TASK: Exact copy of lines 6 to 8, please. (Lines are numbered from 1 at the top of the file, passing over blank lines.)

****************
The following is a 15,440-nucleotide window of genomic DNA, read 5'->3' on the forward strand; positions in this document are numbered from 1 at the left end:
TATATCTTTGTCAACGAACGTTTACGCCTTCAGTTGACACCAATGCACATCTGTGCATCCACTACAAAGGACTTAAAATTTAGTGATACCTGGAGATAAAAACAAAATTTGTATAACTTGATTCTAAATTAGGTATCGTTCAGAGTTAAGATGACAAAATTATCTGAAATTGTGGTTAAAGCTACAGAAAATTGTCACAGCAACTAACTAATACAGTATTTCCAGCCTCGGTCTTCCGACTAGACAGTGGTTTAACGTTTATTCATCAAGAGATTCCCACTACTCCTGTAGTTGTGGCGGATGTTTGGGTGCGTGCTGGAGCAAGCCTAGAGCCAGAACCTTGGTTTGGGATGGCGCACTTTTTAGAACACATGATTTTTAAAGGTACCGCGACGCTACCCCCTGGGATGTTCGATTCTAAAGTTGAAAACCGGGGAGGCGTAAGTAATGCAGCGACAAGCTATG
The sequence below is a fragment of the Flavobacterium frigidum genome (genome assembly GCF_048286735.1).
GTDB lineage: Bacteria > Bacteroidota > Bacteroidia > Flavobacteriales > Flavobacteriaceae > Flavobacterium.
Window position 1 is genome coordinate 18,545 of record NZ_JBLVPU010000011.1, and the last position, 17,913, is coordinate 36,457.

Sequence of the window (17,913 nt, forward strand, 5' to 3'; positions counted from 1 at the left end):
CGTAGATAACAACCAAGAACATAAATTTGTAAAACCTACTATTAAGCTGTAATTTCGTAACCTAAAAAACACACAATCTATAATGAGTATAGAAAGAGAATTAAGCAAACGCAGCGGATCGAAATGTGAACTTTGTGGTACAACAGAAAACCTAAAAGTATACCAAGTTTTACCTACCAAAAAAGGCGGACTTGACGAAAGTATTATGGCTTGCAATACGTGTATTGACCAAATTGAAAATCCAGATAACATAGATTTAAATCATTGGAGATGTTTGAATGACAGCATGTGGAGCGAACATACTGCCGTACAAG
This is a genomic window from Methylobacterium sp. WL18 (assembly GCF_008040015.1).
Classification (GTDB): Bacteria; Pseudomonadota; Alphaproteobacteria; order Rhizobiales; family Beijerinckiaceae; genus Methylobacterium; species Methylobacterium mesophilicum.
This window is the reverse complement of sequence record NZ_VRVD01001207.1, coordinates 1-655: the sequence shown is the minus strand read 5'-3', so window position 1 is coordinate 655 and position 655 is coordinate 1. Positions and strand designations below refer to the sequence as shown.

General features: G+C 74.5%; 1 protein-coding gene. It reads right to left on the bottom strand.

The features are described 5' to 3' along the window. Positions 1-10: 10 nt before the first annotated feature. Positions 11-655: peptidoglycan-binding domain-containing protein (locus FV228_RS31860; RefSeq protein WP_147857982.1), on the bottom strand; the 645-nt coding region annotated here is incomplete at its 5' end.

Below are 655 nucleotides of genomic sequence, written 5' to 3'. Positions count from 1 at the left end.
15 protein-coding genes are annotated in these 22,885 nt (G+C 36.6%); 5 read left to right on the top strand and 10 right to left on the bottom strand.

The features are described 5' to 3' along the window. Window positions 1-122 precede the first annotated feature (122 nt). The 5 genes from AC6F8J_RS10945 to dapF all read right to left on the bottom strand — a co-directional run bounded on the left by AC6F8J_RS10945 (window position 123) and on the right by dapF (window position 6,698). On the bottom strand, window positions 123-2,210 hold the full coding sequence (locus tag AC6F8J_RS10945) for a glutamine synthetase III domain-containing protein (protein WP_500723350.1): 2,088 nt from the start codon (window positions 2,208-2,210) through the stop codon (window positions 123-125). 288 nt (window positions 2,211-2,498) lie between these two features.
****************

Sequence of the window (17,913 nt, forward strand, 5' to 3'; positions counted from 1 at the left end):
CGTAGATAACAACCAAGAACATAAATTTGTAAAACCTACTATTAAGCTGTAATTTCGTAACCTAAAAAACACACAATCTATAATGAGTATAGAAAGAGAATTAAGCAAACGCAGCGGATCGAAATGTGAACTTTGTGGTACAACAGAAAACCTAAAAGTATACCAAGTTTTACCTACCAAAAAAGGCGGACTTGACGAAAGTATTATGGCTTGCAATACGTGTATTGACCAAATTGAAAATCCAGATAACATAGATTTAAATCATTGGAGATGTTTGAATGACAGCATGTGGAGCGAACATACTGCCGTACAAG
This is a genomic window from Methylobacterium sp. WL18 (assembly GCF_008040015.1).